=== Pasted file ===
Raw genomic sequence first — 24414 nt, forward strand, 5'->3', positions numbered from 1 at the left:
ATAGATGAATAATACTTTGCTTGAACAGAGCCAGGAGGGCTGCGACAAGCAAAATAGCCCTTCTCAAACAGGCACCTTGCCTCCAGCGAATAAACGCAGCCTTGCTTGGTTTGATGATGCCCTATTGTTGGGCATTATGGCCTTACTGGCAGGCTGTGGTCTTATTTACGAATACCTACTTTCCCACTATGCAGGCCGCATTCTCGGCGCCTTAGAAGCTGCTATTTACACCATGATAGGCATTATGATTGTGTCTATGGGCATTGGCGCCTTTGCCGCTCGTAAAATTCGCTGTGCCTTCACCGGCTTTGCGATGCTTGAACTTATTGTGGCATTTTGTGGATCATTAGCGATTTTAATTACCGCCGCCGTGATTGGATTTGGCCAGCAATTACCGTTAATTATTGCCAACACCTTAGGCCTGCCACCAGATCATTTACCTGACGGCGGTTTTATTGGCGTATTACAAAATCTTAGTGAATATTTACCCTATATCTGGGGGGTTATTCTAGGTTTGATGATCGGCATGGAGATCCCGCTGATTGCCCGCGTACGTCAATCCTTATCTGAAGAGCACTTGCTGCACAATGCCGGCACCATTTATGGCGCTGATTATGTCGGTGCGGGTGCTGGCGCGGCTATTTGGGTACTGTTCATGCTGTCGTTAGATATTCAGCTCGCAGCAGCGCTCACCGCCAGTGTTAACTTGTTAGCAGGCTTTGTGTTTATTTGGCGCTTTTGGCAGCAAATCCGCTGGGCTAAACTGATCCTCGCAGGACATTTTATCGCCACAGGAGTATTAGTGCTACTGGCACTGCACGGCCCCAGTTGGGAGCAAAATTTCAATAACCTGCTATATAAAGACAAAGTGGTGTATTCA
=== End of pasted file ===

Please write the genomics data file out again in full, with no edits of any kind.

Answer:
Raw genomic sequence first — 24414 nt, forward strand, 5'->3', positions numbered from 1 at the left:
ATAGATGAATAATACTTTGCTTGAACAGAGCCAGGAGGGCTGCGACAAGCAAAATAGCCCTTCTCAAACAGGCACCTTGCCTCCAGCGAATAAACGCAGCCTTGCTTGGTTTGATGATGCCCTATTGTTGGGCATTATGGCCTTACTGGCAGGCTGTGGTCTTATTTACGAATACCTACTTTCCCACTATGCAGGCCGCATTCTCGGCGCCTTAGAAGCTGCTATTTACACCATGATAGGCATTATGATTGTGTCTATGGGCATTGGCGCCTTTGCCGCTCGTAAAATTCGCTGTGCCTTCACCGGCTTTGCGATGCTTGAACTTATTGTGGCATTTTGTGGATCATTAGCGATTTTAATTACCGCCGCCGTGATTGGATTTGGCCAGCAATTACCGTTAATTATTGCCAACACCTTAGGCCTGCCACCAGATCATTTACCTGACGGCGGTTTTATTGGCGTATTACAAAATCTTAGTGAATATTTACCCTATATCTGGGGGGTTATTCTAGGTTTGATGATCGGCATGGAGATCCCGCTGATTGCCCGCGTACGTCAATCCTTATCTGAAGAGCACTTGCTGCACAATGCCGGCACCATTTATGGCGCTGATTATGTCGGTGCGGGTGCTGGCGCGGCTATTTGGGTACTGTTCATGCTGTCGTTAGATATTCAGCTCGCAGCAGCGCTCACCGCCAGTGTTAACTTGTTAGCAGGCTTTGTGTTTATTTGGCGCTTTTGGCAGCAAATCCGCTGGGCTAAACTGATCCTCGCAGGACATTTTATCGCCACAGGAGTATTAGTGCTACTGGCACTGCACGGCCCCAGTTGGGAGCAAAATTTCAATAACCTGCTATATAAAGACAAAGTGGTGTATTCA